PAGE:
*This Japan coronavirus update will post the latest report every Monday.
*Data lifted from the latest Wikipedia report and the Centers for Disease Control and Prevention (CDC)
The risk of COVID-19 in Japan is still high. Based on the numbers, there is still active transmission of the virus, particularly in high-density cities such as Tokyo, Okinawa, Fukuoka, Osaka, Kanagawa, Chiba, Saitama, and Hyogo. It is also worth noting that despite the absence of forced lockdowns in the country, Japan has a relatively low death rate. The COVID-19 spreads through respiratory droplets and it is understandable why some countries have enforced lockdowns and stay-at-home orders.
In Japan, no such orders were ever implemented even during the announcement of the national state of emergency. However, the government merely requested people to refrain from going out and restaurants to close in the meantime. This soft approach was enough to control the spread of the virus. Japanese people practiced avoiding the three Cs—Closed spaces with poor ventilation, Crowded public spaces, and Close-contact settings.
While such measures have been successful in limiting the spread of the virus, there is still a risk of contracting the disease.
As such, the Centers for Disease Control and Prevention (CDC) recommends travellers to postpone any nonessential travel plans. At present, only travels related to humanitarian aid work, medical or family emergencies are allowed.
Foreigners staying in Japan and testing positive for COVID-19 may be isolated or barred from returning to their home country unless they have fully recovered from the disease. Depending on your country, you may be required to quarantine upon arrival.
As mentioned Japan faced a resurgence of coronavirus cases from July to August. While cases are steadily decreasing, it is still unclear when Japan will reopen for foreign travellers. However, many are optimistic that partial reopening is possible in the latter part of the year.
To date, most of the resurgence of cases are concentrated in Tokyo and Osaka. So for foreign travellers already in the country, their travel inside Japan is a go. They can visit tourist spots for as long as they are practicing minimum health safety standards as mandated by health agencies.
For those planning to go to Japan, the country may begin to accept business travellers coming from China, Hong Kong, Taiwan, Thailand, Vietnam, Singapore, and South Korea first. Once travel restrictions have eased out, the country will soon accept regular tourists.
For those allowed to travel to Japan (citizens and permanent residents), here are the cities that provide direct flights to Japan. Most of these flights are accepted in Tokyo (Haneda or Narita). There are a number of Asian flights that may also be directed to Kansai at Osaka and Kyoto airports. Note that these flights are not daily. Watch out for the Japan coronavirus update every Monday to see if there will be changes in the list of available flights.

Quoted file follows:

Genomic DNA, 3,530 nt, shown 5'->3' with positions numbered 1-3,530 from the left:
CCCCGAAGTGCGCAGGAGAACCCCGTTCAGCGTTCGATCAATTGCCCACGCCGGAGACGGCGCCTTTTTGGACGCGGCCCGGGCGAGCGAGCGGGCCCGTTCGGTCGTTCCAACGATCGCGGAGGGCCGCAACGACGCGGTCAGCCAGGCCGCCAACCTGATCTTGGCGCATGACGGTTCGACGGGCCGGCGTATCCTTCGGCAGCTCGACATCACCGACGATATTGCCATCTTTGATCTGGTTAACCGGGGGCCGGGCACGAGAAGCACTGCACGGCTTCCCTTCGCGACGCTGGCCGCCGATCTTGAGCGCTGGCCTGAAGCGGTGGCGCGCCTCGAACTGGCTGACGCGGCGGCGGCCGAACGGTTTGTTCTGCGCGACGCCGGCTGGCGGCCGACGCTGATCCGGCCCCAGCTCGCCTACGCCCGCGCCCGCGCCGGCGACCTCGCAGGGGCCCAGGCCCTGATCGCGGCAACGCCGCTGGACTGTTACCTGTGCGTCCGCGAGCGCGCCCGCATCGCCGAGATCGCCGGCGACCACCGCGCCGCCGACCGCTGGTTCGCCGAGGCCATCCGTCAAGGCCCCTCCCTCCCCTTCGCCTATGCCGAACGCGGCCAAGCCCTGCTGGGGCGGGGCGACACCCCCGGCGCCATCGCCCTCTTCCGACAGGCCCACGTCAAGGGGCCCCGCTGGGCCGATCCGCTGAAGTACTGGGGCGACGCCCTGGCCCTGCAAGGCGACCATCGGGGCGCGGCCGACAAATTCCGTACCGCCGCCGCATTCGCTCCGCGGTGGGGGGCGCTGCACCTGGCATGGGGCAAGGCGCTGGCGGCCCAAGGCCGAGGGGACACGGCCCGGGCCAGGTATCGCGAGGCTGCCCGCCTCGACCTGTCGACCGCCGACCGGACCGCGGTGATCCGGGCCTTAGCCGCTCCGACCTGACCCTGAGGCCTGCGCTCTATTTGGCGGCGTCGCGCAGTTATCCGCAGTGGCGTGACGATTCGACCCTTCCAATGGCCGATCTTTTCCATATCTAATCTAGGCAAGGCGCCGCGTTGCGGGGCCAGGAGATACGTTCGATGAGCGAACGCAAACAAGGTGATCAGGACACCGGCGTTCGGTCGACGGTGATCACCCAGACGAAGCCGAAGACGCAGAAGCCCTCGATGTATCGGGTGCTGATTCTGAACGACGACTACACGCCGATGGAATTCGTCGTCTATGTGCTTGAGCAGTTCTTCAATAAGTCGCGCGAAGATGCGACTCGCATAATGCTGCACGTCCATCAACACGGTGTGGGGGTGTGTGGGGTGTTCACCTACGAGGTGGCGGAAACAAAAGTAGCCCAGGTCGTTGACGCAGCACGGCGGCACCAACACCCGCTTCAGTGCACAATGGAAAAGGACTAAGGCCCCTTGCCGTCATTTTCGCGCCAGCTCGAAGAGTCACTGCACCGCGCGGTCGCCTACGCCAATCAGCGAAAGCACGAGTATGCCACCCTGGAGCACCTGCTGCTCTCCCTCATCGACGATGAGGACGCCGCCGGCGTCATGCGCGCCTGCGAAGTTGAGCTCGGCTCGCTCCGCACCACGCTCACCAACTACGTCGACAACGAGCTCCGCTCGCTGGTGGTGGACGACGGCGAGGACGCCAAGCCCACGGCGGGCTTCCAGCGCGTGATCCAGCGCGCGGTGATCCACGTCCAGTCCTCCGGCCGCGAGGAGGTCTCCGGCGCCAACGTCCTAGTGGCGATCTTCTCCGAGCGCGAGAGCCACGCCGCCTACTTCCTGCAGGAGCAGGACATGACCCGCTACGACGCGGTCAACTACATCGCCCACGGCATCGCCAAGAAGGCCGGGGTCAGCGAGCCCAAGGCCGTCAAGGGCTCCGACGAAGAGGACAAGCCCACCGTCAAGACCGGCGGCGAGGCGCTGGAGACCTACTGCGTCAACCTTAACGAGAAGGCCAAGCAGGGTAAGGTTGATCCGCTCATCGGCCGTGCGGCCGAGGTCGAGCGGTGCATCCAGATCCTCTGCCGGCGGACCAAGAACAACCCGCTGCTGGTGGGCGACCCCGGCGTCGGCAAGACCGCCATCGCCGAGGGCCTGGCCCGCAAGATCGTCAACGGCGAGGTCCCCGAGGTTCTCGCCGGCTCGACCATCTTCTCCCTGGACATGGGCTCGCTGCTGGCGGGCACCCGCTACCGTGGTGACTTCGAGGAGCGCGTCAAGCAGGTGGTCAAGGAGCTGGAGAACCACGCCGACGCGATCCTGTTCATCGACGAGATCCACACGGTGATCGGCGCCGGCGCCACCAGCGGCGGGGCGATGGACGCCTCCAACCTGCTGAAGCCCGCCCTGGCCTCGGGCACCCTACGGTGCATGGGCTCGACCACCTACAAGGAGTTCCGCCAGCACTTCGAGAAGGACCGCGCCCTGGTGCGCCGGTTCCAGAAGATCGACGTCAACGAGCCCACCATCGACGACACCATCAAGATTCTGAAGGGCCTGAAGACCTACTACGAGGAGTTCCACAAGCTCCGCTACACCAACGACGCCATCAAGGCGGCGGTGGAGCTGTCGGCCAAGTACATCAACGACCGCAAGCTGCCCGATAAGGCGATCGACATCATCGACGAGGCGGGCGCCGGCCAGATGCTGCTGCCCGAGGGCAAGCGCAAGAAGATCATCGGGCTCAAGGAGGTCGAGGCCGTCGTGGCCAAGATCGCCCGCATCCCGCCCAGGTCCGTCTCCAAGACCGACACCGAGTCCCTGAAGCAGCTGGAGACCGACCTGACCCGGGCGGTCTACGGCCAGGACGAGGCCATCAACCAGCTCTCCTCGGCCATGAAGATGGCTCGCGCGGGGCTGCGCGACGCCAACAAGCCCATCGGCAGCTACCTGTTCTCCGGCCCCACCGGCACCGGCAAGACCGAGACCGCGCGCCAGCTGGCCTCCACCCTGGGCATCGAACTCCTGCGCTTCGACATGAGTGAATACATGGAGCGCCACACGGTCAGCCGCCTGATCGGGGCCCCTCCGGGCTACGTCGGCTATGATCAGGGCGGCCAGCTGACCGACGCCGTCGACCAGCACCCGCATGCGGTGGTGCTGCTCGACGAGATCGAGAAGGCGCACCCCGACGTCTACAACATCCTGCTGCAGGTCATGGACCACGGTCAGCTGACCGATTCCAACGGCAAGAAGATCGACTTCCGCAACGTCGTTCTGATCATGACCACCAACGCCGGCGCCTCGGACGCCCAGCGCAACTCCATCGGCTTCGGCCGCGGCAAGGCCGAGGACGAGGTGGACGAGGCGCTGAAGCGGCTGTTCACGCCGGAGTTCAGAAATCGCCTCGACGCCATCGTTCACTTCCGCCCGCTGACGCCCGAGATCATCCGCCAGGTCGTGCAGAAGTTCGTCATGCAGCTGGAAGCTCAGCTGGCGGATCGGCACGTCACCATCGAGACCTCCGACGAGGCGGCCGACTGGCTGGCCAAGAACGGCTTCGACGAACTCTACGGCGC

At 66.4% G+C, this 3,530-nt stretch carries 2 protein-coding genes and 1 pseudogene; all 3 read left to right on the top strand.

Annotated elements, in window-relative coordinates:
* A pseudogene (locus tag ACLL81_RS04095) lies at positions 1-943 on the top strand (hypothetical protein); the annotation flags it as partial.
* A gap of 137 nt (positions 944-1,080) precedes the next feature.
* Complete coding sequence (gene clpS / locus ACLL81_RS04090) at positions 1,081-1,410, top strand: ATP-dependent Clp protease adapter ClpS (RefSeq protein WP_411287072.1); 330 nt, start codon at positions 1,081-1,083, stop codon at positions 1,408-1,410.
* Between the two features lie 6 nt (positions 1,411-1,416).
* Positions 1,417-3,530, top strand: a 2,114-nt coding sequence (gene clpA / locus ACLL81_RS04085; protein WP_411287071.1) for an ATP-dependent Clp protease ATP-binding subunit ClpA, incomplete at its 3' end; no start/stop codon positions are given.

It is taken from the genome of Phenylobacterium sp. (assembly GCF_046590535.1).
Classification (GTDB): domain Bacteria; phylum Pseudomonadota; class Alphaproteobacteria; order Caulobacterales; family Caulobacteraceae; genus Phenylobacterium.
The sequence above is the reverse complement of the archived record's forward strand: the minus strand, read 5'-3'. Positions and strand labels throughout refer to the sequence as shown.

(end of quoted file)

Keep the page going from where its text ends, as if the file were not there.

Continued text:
Yes, quarantine is necessary. The Ministry of Health, Labour, and Welfare asks all of the passengers arriving via international flights to isolate for at least 14 days upon entry even if their health condition does not indicate that they may be infected with the coronavirus.
Upon arrival, foreign travellers cannot use public transportation. Please arrange private airport transfers. You may also need to book a place where you can isolate. A quarantine director will register your chosen isolation facility and your airport transfer.
When it comes to testing, the Japanese government requires entrants to undergo antibody testing along with a regular health condition check within 14 days of their entry.
If you are among those who can travel to Japan, you may notice that most of the staff are wearing masks. They will also need to check your temperature prior to check-in and get your information. Note that the hotels will have an ample supply of hand sanitizers or alcohols throughout the premises. They will also noticeably practice social distancing to minimize contact and exposure.
If you happen to be in Japan during the pandemic, here are some useful tips to ensure your safety as you explore the country:
If you don’t have a mask, you may be exposing yourself or others to the virus. For this reason, some establishments may refuse you entry if you are not wearing one. If you need to buy a mask, they are widely available at drug stores, grocery stores, convenience outlets, and department stores. They are also available from the airport. If you cannot find one, you can ask by saying: “masuku arimasu-ka?” (Do you have masks?). Better yet, you can show them this:
マスクを探しています。 and they will understand.
If you are going to roam around, make sure that you practice social distancing. If you need to take a train, the best way to maintain a good distance is by taking the green cars, particularly on the shinkansen.
If you plan to visit popular destinations, do so either early morning or late afternoon to ensure that there will be fewer people that you may need to interact with. It would also be wiser to explore some of the not-so-popular but equally beautiful destinations in Japan.
While eating in a restaurant, everyone must also observe the necessary precautions. A number of Japanese restaurants are offering private rooms, or “koshitsu.” If you need help locating them, you can ask your hotel concierge to reserve one for you.
Note: This Japan coronavirus update was first published in October 2020 and has been updated to include the latest developments.